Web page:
A nightclub singer known as "Calypso Gene" before his conversion to the Nation of Islam in 1955, he likes to relax by playing the violin at home. Mendelssohn is a favourite.
The public Mr Farrakhan despises European culture and proclaims "African" Egypt to have been the source ofmankind's greatest achievements, from art to mathematics. He bases his views on "the white race" on the teachings of Elijah Mohammad, founder of the Nation of Islam, who proclaimed that whites "were not made to love or respect any member of the darker nations".
Mr Farrakhan, who was born in New York in 1934, uses racial anger as an instrument of political mobilisation and as a platform to develop a separatist message of black self-reliance. The level of crime in the black community, the destruction of the black family and the collapse of black education are causes for shame, he argues. Before seeking redress from the white establishment, he says, blacks must put their house in order.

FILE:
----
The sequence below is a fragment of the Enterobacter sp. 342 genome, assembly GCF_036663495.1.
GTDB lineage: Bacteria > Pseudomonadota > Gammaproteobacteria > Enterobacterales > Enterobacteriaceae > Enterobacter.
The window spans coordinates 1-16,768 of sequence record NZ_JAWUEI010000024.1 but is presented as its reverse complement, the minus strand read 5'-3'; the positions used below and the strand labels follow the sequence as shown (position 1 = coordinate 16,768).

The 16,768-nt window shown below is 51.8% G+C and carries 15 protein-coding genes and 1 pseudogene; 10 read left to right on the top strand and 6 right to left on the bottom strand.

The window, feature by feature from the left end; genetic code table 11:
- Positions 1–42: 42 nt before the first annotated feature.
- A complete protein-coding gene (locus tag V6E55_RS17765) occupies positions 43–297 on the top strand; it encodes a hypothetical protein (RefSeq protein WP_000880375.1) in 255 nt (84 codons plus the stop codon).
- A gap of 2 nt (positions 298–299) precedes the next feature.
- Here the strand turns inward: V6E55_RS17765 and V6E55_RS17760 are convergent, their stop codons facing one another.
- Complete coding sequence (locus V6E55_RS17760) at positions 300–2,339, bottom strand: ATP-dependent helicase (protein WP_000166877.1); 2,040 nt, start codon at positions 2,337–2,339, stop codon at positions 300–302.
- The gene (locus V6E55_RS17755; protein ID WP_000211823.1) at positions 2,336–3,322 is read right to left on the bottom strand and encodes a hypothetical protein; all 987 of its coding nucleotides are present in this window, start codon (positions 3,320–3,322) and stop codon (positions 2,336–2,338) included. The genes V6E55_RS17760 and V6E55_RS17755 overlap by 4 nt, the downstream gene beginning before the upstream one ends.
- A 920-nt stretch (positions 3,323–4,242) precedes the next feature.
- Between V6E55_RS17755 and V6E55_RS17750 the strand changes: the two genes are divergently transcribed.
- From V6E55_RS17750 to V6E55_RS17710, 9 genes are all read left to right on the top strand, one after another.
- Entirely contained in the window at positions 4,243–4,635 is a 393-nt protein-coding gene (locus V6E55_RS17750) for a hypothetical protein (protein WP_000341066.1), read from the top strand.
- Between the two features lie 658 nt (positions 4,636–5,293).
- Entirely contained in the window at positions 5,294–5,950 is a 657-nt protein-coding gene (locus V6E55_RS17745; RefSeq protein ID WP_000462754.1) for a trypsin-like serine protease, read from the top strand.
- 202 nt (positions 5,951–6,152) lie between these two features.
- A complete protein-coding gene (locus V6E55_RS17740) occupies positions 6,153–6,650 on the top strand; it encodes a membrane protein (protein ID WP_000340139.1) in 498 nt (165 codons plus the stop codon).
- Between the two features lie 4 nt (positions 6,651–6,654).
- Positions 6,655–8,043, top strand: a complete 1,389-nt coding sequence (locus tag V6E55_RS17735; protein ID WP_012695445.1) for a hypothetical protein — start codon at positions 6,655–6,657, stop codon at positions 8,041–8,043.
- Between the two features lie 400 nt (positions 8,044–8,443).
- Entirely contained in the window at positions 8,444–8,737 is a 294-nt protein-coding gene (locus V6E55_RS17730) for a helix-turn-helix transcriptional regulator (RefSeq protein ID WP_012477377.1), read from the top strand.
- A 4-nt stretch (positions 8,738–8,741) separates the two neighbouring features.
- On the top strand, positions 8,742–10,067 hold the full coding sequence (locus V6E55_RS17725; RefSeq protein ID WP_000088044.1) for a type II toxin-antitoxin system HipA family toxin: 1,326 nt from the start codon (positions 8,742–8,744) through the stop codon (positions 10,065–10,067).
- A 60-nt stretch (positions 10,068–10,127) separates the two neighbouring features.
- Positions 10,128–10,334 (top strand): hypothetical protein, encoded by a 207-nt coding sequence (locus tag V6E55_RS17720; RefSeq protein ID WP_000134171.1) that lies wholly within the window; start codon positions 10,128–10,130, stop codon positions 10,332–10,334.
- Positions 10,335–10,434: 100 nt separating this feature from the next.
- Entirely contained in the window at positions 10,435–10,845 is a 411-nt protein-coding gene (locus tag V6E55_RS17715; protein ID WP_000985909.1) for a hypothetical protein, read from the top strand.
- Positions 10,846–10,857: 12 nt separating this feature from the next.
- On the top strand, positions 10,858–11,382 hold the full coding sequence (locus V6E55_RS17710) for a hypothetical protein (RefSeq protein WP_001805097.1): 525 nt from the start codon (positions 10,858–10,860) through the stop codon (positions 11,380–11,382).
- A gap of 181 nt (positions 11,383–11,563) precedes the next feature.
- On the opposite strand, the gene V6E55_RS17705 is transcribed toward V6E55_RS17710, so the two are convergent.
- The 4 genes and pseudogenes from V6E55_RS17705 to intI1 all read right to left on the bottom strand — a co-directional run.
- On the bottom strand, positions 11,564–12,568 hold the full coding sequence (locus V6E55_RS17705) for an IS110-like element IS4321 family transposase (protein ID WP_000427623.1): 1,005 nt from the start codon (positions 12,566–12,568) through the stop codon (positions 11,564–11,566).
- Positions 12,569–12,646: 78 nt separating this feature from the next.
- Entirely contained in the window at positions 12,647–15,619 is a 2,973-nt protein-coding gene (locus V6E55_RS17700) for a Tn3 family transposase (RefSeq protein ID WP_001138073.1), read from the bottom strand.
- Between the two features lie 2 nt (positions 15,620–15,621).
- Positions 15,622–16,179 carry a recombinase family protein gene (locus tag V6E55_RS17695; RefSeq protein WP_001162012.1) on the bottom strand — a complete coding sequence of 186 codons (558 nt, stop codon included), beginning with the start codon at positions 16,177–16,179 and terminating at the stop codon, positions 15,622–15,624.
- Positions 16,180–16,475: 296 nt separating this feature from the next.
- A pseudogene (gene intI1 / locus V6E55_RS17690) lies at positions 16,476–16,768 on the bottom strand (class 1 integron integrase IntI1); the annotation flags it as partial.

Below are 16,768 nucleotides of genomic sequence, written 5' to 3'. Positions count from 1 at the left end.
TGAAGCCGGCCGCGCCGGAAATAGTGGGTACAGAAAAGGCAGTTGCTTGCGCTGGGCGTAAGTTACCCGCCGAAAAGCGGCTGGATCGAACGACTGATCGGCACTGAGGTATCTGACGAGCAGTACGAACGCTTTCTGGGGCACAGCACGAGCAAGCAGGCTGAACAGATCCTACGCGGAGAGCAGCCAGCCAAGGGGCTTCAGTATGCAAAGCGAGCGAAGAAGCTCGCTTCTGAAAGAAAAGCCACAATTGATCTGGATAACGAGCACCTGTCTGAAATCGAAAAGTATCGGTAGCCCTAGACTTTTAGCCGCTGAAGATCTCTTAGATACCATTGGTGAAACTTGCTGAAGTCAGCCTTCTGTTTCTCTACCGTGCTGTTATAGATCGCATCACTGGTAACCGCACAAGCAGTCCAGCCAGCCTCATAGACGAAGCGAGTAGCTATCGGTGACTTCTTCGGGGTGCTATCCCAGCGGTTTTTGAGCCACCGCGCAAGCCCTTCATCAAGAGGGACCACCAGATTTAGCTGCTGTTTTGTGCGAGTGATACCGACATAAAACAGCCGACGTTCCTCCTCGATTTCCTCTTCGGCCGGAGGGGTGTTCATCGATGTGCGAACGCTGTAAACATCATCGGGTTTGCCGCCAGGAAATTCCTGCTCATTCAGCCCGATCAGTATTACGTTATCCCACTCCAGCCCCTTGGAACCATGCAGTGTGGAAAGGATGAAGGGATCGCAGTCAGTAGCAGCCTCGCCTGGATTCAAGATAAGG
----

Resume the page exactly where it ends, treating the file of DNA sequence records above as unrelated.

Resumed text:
While there is much in what Mr Farrakhan says that makes sense, his anti-Semitism turns many against him and denies him the possibility of emerging as the unifying "voice of the voiceless" that he aspires to be.Reuse content